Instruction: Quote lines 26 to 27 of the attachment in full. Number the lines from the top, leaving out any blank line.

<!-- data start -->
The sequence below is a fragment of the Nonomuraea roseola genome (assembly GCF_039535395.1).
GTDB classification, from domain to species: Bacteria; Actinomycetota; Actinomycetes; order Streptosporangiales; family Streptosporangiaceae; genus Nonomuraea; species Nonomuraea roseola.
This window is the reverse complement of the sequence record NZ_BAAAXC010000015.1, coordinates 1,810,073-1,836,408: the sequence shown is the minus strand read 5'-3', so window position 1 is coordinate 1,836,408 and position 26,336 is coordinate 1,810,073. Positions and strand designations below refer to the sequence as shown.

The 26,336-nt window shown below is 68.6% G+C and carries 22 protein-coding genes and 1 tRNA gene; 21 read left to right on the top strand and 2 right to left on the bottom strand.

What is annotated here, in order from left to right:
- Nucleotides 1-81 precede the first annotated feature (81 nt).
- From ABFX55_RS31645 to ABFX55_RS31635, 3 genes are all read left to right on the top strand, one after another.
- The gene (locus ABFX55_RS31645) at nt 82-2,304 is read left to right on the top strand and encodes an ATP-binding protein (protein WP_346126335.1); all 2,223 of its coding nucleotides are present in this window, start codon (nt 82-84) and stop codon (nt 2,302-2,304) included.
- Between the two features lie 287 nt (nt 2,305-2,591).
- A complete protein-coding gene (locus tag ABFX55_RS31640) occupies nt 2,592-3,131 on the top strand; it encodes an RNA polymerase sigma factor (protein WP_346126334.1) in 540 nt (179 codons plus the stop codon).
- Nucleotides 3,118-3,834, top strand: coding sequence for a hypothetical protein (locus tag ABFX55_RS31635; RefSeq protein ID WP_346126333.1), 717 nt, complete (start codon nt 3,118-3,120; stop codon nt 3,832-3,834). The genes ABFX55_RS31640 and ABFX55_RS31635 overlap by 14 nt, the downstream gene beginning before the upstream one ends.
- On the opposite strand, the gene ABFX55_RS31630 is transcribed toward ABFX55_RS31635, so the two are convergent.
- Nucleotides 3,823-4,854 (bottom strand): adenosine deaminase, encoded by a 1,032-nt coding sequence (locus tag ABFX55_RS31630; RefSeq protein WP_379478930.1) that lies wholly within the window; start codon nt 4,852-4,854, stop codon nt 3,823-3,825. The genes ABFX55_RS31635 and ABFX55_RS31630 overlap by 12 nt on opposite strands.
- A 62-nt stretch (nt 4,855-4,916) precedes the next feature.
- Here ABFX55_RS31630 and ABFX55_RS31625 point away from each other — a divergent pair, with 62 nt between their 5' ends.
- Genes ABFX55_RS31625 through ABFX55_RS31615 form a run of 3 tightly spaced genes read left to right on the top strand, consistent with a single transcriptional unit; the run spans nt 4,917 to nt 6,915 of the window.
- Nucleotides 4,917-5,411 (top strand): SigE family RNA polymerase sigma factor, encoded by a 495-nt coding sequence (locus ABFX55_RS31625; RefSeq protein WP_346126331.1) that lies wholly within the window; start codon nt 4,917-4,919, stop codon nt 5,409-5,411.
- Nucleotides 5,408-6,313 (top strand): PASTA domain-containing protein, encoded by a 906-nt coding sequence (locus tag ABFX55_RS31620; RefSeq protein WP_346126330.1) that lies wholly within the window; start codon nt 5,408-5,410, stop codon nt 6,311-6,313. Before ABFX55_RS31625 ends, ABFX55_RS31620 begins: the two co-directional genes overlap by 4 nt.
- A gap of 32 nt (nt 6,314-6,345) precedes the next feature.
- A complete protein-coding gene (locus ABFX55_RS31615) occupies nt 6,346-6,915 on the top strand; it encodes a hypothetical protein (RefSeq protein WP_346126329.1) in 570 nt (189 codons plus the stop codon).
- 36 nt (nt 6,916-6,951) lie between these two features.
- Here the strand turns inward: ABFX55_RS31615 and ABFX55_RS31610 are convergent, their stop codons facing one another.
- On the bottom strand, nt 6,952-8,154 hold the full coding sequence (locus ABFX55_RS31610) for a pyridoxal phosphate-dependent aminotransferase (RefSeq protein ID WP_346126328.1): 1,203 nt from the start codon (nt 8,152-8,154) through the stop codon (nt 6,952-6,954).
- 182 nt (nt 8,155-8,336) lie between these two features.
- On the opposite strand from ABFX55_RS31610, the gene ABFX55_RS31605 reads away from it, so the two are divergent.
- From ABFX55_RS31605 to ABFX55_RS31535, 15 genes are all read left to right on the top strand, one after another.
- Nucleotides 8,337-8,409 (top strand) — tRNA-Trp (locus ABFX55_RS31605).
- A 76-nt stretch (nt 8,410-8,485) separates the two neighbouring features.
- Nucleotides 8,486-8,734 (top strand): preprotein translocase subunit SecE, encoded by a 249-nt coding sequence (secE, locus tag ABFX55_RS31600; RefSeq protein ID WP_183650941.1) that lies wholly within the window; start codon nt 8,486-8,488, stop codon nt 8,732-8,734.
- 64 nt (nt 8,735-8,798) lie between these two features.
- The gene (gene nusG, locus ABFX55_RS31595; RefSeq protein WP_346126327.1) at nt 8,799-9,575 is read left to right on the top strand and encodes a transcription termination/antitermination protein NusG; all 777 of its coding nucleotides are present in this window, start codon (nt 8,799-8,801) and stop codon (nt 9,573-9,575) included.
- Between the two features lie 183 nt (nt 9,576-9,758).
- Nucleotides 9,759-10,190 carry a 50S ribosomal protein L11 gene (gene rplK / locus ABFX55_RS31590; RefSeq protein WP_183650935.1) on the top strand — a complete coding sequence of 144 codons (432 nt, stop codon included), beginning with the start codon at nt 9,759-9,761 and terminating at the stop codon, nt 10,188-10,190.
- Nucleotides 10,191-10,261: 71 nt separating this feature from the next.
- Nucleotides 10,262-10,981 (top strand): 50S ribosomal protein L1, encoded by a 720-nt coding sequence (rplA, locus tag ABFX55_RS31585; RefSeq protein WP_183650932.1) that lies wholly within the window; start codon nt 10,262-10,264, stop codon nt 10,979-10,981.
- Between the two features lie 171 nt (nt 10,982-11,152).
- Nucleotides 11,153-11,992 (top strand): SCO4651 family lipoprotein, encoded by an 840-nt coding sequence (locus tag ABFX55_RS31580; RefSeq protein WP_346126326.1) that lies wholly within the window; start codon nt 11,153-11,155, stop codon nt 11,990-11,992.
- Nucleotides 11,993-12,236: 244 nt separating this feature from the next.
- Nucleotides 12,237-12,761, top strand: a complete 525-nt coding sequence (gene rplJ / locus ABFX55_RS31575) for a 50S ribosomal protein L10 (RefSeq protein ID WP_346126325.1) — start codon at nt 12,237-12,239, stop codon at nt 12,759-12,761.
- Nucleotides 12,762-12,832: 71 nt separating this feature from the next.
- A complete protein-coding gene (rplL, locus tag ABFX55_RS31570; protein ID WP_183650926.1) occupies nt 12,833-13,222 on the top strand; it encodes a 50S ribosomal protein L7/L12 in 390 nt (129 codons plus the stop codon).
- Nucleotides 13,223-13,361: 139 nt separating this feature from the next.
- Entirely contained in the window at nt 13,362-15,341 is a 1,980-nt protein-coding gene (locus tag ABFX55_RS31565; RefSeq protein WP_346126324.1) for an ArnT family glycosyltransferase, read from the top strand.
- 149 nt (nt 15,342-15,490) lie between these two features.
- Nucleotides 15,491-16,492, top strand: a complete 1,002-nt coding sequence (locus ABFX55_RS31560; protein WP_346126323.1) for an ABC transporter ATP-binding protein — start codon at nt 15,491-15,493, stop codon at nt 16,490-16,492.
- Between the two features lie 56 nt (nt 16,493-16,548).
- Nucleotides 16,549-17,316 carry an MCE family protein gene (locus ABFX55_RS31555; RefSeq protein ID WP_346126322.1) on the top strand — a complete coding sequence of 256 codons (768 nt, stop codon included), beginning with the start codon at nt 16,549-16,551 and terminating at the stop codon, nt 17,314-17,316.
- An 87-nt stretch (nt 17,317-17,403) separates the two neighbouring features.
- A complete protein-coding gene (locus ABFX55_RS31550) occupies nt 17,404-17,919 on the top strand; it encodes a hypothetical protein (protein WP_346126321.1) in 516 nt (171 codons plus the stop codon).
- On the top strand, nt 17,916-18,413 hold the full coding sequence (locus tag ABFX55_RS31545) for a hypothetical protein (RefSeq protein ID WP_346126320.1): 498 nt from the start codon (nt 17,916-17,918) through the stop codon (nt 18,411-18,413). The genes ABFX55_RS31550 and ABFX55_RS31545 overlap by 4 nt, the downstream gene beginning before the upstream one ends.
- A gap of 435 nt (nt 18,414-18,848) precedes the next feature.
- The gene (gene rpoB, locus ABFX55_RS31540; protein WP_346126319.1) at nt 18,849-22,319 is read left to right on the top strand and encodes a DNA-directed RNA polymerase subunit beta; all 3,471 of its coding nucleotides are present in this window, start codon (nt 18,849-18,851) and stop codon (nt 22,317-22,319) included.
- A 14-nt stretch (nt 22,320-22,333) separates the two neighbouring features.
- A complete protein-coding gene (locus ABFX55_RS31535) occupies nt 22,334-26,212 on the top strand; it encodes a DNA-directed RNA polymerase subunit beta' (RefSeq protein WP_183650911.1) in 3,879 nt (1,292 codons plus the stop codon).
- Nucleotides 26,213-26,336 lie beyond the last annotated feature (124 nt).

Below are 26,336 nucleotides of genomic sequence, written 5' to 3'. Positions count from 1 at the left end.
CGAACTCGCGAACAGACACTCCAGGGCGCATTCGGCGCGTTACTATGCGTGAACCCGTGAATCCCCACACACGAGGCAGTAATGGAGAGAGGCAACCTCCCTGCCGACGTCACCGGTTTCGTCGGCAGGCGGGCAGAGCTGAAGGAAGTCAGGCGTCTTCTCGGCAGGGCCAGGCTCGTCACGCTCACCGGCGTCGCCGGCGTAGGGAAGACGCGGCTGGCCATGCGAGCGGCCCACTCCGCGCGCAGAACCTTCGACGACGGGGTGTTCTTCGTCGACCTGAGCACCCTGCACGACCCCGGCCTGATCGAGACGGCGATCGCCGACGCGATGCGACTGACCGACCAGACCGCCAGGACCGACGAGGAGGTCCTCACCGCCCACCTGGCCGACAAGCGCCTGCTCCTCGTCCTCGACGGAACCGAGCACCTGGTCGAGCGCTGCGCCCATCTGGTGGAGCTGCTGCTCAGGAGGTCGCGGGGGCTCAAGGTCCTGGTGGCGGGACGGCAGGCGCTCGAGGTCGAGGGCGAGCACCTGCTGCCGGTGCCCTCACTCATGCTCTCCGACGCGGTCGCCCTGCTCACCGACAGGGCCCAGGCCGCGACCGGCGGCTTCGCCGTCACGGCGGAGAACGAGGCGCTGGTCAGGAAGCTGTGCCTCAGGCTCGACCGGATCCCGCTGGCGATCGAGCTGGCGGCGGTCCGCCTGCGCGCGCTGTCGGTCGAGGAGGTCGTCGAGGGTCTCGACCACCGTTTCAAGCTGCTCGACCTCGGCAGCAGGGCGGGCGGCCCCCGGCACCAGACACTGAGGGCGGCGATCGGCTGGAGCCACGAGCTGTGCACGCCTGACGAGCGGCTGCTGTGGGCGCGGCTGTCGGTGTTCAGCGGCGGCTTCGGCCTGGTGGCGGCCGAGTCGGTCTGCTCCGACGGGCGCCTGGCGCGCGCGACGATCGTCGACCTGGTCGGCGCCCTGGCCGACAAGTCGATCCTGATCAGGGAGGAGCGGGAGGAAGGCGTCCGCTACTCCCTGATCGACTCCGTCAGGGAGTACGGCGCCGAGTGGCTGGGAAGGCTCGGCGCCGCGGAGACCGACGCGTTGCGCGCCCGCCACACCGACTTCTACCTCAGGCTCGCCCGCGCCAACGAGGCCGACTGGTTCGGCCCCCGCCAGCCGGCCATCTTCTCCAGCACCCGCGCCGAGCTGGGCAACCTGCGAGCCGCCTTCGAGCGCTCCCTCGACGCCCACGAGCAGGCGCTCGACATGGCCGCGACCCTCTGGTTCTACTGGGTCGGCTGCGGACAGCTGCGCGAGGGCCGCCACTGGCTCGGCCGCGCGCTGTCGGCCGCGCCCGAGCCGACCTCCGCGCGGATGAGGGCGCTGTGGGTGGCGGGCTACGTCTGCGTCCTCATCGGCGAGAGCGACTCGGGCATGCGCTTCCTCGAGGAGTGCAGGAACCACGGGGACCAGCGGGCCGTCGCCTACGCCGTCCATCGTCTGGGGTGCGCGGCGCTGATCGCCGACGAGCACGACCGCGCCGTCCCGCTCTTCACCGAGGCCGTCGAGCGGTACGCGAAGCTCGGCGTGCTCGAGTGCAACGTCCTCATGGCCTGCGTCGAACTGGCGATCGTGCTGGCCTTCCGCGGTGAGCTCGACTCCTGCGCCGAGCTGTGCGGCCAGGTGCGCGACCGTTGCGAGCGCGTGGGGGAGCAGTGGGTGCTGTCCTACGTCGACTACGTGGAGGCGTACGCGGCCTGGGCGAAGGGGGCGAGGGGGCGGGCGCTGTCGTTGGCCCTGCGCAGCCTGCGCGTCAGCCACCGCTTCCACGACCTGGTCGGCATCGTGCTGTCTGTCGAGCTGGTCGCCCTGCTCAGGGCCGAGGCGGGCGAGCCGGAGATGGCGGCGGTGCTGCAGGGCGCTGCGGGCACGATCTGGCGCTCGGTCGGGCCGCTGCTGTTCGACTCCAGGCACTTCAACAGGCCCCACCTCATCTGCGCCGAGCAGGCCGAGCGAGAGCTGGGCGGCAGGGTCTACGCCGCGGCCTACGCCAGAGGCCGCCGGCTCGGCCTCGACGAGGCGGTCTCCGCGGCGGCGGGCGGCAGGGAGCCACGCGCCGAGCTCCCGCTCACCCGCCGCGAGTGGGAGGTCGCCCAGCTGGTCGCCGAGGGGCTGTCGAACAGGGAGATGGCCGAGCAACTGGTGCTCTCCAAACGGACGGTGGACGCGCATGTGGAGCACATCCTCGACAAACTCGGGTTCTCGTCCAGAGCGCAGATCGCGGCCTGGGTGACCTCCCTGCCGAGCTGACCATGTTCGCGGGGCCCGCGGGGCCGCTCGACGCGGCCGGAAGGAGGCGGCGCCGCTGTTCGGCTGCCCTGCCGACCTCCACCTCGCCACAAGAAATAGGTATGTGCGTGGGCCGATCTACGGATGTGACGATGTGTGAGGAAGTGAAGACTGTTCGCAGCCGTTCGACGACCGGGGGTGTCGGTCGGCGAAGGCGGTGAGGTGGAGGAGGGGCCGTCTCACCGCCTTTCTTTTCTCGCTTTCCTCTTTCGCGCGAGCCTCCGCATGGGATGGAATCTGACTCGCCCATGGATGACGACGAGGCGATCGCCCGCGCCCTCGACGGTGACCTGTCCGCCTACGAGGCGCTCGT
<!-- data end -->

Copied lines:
- From ABFX55_RS31605 to ABFX55_RS31535, 15 genes are all read left to right on the top strand, one after another.
- Nucleotides 8,337-8,409 (top strand) — tRNA-Trp (locus ABFX55_RS31605).